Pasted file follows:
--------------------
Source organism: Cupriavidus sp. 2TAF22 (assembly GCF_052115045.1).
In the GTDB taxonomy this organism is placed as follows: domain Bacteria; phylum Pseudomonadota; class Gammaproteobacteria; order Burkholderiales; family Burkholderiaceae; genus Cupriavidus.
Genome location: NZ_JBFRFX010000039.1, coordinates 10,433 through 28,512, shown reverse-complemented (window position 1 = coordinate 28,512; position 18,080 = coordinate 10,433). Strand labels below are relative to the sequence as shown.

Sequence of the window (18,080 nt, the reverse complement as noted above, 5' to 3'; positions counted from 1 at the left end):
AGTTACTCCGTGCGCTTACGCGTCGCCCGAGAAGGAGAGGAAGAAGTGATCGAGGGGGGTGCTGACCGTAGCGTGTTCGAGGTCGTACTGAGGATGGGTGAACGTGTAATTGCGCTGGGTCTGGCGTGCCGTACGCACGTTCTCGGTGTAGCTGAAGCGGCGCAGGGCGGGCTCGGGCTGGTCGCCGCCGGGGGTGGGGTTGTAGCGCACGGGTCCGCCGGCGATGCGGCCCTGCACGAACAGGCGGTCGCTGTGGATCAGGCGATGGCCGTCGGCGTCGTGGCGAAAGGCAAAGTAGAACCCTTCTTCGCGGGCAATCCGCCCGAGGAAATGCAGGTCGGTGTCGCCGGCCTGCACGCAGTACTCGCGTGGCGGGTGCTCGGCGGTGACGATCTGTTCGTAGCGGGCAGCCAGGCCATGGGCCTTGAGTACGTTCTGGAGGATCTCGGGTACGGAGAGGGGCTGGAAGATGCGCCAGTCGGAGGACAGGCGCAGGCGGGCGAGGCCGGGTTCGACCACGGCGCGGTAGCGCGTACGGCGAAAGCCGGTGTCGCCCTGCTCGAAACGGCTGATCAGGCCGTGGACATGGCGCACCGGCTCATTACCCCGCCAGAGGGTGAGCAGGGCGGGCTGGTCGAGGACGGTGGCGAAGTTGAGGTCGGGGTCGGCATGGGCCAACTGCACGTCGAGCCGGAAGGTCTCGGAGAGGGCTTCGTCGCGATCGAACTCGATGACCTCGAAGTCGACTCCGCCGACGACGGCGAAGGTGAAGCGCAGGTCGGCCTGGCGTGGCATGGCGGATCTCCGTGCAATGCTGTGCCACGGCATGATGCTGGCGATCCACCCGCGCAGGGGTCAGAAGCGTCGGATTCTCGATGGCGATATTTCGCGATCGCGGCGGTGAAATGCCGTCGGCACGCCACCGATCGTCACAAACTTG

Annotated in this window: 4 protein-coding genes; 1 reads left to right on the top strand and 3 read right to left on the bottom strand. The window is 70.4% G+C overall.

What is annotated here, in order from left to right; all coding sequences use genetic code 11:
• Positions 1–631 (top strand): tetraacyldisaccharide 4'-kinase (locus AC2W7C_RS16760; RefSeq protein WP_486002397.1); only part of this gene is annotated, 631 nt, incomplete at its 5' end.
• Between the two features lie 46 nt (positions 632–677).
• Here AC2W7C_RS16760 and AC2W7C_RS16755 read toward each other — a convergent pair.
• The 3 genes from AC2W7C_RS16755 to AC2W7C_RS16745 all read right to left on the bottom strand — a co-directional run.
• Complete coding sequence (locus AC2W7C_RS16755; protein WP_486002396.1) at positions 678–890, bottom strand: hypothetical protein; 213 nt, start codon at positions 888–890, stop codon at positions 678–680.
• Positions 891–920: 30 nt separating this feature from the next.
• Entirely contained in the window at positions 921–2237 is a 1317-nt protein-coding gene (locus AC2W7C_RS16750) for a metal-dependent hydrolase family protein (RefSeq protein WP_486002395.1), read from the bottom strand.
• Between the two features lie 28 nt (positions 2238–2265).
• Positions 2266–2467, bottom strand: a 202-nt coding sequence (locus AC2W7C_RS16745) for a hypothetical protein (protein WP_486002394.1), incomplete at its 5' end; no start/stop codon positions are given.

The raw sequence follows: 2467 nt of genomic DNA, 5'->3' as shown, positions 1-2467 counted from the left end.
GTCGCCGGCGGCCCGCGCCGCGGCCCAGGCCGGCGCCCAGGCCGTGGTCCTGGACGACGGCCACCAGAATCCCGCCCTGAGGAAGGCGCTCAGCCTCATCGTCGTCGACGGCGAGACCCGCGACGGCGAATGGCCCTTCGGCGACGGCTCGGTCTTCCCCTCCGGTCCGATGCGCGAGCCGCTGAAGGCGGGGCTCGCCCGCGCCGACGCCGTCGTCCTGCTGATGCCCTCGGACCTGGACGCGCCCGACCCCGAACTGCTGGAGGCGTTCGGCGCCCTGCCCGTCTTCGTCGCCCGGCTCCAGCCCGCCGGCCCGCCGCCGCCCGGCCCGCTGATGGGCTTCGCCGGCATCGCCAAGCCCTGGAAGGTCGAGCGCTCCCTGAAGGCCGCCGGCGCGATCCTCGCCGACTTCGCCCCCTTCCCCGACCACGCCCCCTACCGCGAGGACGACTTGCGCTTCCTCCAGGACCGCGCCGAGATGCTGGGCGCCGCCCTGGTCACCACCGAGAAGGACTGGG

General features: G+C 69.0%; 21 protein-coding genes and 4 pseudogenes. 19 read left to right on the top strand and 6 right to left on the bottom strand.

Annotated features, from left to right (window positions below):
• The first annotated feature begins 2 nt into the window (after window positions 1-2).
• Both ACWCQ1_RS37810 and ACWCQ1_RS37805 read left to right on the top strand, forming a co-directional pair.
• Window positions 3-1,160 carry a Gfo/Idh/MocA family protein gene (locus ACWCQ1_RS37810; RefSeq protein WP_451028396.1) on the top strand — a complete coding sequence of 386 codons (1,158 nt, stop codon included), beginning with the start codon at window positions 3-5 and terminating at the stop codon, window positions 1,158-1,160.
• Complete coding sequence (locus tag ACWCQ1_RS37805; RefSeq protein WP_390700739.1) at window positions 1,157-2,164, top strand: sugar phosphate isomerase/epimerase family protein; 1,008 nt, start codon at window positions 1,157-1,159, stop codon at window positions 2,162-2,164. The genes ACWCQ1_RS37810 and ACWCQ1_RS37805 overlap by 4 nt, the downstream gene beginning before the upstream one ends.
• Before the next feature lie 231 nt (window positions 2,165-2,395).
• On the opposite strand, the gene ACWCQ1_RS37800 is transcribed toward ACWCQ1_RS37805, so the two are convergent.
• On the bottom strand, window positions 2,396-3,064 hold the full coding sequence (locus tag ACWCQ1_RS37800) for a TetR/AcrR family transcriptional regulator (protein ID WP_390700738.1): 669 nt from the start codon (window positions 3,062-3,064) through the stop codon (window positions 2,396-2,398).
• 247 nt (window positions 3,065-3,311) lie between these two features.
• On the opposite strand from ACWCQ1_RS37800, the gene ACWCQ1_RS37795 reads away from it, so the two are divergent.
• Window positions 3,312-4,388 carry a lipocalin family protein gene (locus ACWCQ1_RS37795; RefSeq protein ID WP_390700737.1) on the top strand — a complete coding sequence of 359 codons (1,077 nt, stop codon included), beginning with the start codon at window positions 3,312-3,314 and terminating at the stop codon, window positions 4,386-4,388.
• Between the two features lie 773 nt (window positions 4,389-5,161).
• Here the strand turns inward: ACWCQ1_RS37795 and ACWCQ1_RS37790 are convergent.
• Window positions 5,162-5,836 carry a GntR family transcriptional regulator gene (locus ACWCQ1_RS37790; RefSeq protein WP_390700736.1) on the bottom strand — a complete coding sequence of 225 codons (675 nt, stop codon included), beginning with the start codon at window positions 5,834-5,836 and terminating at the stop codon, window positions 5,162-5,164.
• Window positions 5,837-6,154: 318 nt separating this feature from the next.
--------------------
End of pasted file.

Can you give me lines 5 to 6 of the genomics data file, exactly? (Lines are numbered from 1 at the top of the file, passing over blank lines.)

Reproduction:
AGTTACTCCGTGCGCTTACGCGTCGCCCGAGAAGGAGAGGAAGAAGTGATCGAGGGGGGTGCTGACCGTAGCGTGTTCGAGGTCGTACTGAGGATGGGTGAACGTGTAATTGCGCTGGGTCTGGCGTGCCGTACGCACGTTCTCGGTGTAGCTGAAGCGGCGCAGGGCGGGCTCGGGCTGGTCGCCGCCGGGGGTGGGGTTGTAGCGCACGGGTCCGCCGGCGATGCGGCCCTGCACGAACAGGCGGTCGCTGTGGATCAGGCGATGGCCGTCGGCGTCGTGGCGAAAGGCAAAGTAGAACCCTTCTTCGCGGGCAATCCGCCCGAGGAAATGCAGGTCGGTGTCGCCGGCCTGCACGCAGTACTCGCGTGGCGGGTGCTCGGCGGTGACGATCTGTTCGTAGCGGGCAGCCAGGCCATGGGCCTTGAGTACGTTCTGGAGGATCTCGGGTACGGAGAGGGGCTGGAAGATGCGCCAGTCGGAGGACAGGCGCAGGCGGGCGAGGCCGGGTTCGACCACGGCGCGGTAGCGCGTACGGCGAAAGCCGGTGTCGCCCTGCTCGAAACGGCTGATCAGGCCGTGGACATGGCGCACCGGCTCATTACCCCGCCAGAGGGTGAGCAGGGCGGGCTGGTCGAGGACGGTGGCGAAGTTGAGGTCGGGGTCGGCATGGGCCAACTGCACGTCGAGCCGGAAGGTCTCGGAGAGGGCTTCGTCGCGATCGAACTCGATGACCTCGAAGTCGACTCCGCCGACGACGGCGAAGGTGAAGCGCAGGTCGGCCTGGCGTGGCATGGCGGATCTCCGTGCAATGCTGTGCCACGGCATGATGCTGGCGATCCACCCGCGCAGGGGTCAGAAGCGTCGGATTCTCGATGGCGATATTTCGCGATCGCGGCGGTGAAATGCCGTCGGCACGCCACCGATCGTCACAAACTTG

Annotated in this window: 4 protein-coding genes; 1 reads left to right on the top strand and 3 read right to left on the bottom strand. The window is 70.4% G+C overall.